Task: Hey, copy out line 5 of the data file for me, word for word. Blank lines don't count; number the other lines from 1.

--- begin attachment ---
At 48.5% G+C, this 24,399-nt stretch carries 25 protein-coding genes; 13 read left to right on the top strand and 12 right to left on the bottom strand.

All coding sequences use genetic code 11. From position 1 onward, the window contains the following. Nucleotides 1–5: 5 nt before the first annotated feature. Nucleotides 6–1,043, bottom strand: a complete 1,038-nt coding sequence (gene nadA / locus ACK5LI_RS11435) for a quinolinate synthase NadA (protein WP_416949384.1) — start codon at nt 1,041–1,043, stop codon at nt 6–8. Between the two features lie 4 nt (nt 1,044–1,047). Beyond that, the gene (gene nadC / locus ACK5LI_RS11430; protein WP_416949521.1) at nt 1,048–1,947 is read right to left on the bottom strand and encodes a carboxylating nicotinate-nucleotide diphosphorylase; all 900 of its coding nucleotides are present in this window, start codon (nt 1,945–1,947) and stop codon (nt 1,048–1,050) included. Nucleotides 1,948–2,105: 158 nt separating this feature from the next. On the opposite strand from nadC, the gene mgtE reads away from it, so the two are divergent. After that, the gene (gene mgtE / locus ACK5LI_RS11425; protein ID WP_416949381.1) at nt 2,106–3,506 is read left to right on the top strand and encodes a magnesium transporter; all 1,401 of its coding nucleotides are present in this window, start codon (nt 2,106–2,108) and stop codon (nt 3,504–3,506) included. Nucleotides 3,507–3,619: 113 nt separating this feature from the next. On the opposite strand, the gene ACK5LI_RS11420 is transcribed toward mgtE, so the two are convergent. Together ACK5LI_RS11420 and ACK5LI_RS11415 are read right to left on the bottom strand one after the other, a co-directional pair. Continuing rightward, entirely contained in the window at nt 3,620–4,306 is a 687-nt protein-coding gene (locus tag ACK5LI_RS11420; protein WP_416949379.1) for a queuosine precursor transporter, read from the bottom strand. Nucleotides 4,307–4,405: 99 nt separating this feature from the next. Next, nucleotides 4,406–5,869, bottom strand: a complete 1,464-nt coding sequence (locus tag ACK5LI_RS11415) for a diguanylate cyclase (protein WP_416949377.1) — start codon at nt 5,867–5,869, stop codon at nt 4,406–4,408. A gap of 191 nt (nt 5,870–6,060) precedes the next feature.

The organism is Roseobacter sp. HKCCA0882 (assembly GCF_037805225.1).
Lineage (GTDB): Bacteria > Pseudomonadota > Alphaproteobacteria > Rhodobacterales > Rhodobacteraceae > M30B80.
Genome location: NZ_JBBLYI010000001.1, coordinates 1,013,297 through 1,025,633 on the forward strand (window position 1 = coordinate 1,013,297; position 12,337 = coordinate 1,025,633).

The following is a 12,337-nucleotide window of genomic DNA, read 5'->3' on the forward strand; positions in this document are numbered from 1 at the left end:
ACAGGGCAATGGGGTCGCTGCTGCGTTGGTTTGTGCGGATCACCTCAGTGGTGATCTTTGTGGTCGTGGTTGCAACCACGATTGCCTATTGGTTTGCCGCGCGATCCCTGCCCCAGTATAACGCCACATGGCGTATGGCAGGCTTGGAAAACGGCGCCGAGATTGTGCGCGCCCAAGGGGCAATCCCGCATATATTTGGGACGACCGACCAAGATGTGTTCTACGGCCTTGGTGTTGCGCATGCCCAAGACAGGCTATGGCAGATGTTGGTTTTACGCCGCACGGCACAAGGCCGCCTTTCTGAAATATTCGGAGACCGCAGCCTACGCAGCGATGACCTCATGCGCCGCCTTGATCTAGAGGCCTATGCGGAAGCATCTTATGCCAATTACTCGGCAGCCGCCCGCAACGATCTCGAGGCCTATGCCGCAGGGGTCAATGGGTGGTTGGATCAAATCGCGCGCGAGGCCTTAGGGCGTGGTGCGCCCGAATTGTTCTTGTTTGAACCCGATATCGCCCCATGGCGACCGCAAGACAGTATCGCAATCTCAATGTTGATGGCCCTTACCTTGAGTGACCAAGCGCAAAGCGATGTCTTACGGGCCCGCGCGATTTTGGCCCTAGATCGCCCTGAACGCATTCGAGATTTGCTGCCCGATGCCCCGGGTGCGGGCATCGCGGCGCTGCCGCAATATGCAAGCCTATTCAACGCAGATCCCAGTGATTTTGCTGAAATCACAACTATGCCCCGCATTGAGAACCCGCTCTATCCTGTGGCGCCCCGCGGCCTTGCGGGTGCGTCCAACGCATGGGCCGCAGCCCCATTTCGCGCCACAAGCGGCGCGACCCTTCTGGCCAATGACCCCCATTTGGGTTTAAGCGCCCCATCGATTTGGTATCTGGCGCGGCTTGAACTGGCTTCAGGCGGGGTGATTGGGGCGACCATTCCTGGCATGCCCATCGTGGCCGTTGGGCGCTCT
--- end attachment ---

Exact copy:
Genome location: NZ_JBBLYI010000001.1, coordinates 1,013,297 through 1,025,633 on the forward strand (window position 1 = coordinate 1,013,297; position 12,337 = coordinate 1,025,633).